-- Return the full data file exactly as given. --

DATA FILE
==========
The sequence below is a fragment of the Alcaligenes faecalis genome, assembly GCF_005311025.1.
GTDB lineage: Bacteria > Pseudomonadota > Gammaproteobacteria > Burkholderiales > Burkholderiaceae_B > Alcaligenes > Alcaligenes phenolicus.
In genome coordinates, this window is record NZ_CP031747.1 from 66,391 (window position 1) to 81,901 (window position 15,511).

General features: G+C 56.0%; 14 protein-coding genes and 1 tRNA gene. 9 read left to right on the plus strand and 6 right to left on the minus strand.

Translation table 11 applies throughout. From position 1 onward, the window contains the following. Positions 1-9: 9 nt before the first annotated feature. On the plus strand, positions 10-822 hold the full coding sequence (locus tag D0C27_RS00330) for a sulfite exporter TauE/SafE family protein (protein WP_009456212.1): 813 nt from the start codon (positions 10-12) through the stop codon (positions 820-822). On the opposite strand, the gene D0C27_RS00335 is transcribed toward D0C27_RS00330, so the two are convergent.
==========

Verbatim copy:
The sequence below is a fragment of the Alcaligenes faecalis genome, assembly GCF_005311025.1.
GTDB lineage: Bacteria > Pseudomonadota > Gammaproteobacteria > Burkholderiales > Burkholderiaceae_B > Alcaligenes > Alcaligenes phenolicus.
In genome coordinates, this window is record NZ_CP031747.1 from 66,391 (window position 1) to 81,901 (window position 15,511).

General features: G+C 56.0%; 14 protein-coding genes and 1 tRNA gene. 9 read left to right on the plus strand and 6 right to left on the minus strand.

Translation table 11 applies throughout. From position 1 onward, the window contains the following. Positions 1-9: 9 nt before the first annotated feature. On the plus strand, positions 10-822 hold the full coding sequence (locus tag D0C27_RS00330) for a sulfite exporter TauE/SafE family protein (protein WP_009456212.1): 813 nt from the start codon (positions 10-12) through the stop codon (positions 820-822). On the opposite strand, the gene D0C27_RS00335 is transcribed toward D0C27_RS00330, so the two are convergent.